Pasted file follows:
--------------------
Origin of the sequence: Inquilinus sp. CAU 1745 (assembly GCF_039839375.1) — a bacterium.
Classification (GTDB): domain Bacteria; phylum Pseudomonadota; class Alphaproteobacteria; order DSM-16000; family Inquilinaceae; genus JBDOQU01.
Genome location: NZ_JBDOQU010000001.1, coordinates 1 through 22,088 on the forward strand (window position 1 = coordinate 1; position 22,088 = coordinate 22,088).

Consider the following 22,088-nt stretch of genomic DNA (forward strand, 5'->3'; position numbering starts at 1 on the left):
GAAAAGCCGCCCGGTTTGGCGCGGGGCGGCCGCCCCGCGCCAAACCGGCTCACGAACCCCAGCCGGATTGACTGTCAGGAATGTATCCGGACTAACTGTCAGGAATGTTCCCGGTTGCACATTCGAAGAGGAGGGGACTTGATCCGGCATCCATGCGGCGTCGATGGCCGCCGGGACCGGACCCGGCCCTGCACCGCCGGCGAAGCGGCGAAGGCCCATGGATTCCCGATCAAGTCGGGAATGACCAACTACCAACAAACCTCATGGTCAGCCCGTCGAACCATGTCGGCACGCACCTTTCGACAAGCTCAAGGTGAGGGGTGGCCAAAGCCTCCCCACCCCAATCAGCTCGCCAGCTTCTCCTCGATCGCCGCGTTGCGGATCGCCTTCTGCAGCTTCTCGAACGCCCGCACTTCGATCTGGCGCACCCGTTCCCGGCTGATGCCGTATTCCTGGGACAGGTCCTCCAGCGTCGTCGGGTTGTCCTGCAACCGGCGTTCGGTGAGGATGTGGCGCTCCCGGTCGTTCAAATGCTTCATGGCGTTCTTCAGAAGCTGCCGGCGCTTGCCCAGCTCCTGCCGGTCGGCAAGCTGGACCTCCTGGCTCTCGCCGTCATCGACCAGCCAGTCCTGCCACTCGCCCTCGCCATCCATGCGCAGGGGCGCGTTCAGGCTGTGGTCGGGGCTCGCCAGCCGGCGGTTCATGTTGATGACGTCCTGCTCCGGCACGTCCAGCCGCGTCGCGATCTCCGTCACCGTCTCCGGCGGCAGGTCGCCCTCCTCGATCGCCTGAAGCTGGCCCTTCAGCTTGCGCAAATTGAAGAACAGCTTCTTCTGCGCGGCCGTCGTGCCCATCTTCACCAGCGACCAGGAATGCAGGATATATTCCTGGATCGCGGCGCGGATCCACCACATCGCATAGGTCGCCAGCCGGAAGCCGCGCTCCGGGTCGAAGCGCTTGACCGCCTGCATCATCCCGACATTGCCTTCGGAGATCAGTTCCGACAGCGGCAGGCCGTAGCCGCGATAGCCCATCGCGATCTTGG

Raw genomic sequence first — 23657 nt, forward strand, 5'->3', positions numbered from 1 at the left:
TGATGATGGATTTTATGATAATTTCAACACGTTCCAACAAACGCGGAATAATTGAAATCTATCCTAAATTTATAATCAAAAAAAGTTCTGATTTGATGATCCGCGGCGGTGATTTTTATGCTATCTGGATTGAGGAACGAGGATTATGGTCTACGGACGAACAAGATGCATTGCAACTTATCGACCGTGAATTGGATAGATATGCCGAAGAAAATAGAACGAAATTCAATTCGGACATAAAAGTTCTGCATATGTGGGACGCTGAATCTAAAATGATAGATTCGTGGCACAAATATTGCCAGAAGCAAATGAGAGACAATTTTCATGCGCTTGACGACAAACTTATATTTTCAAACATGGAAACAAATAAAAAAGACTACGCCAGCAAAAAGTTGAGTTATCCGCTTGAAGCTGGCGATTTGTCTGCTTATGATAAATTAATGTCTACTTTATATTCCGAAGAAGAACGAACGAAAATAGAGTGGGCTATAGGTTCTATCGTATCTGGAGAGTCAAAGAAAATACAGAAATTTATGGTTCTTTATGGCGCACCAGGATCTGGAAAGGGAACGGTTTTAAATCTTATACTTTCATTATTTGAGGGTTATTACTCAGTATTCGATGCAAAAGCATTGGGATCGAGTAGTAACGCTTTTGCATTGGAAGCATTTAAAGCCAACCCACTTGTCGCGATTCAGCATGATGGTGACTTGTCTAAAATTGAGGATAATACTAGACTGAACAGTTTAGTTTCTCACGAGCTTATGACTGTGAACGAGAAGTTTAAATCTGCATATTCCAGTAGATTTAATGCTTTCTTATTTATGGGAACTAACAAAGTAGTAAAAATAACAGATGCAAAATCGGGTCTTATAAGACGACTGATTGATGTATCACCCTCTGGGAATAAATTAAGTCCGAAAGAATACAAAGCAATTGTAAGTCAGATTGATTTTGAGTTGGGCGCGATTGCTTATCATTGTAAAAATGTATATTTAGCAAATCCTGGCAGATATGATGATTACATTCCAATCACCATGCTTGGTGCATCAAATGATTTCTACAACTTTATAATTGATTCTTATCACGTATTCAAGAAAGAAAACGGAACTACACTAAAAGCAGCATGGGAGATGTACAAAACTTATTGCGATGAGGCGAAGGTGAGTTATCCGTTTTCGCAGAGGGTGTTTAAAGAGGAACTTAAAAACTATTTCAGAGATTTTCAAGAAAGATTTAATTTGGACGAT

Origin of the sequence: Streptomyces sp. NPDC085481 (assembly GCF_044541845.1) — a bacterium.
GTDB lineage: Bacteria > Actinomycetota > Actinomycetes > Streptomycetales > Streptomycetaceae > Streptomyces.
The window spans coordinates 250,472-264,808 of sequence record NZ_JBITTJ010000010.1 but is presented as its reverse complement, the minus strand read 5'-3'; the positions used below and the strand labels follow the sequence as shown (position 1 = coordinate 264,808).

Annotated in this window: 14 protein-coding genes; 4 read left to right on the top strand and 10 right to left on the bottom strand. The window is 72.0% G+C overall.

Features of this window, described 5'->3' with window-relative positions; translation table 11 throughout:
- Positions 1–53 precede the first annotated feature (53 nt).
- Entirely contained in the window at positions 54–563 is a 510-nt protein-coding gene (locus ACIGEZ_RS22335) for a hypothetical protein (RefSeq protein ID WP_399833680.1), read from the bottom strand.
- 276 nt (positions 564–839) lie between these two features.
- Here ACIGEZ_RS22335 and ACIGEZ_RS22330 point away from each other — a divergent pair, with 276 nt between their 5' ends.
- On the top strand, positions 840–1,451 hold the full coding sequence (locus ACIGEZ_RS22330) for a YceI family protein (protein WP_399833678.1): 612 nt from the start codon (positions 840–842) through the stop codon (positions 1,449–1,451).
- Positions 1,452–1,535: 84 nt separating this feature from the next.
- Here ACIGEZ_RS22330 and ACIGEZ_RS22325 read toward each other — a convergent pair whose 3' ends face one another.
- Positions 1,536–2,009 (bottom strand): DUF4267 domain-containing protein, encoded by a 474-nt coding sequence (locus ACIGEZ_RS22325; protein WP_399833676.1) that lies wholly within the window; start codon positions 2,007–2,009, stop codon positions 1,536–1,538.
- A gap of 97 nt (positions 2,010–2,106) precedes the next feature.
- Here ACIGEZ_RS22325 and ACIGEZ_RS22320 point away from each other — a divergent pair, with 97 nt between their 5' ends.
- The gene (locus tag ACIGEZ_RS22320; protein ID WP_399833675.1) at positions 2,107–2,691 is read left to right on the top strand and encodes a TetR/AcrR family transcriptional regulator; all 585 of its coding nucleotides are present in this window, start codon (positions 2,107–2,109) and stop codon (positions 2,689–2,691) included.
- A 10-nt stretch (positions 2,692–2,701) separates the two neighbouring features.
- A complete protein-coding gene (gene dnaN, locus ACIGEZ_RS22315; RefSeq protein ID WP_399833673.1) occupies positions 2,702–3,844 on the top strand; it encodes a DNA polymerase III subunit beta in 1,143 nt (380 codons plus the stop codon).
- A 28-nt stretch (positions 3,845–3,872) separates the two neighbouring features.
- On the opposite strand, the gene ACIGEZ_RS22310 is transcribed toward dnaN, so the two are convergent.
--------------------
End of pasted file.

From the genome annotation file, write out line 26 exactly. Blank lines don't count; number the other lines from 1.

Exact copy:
- A 28-nt stretch (positions 3,845–3,872) separates the two neighbouring features.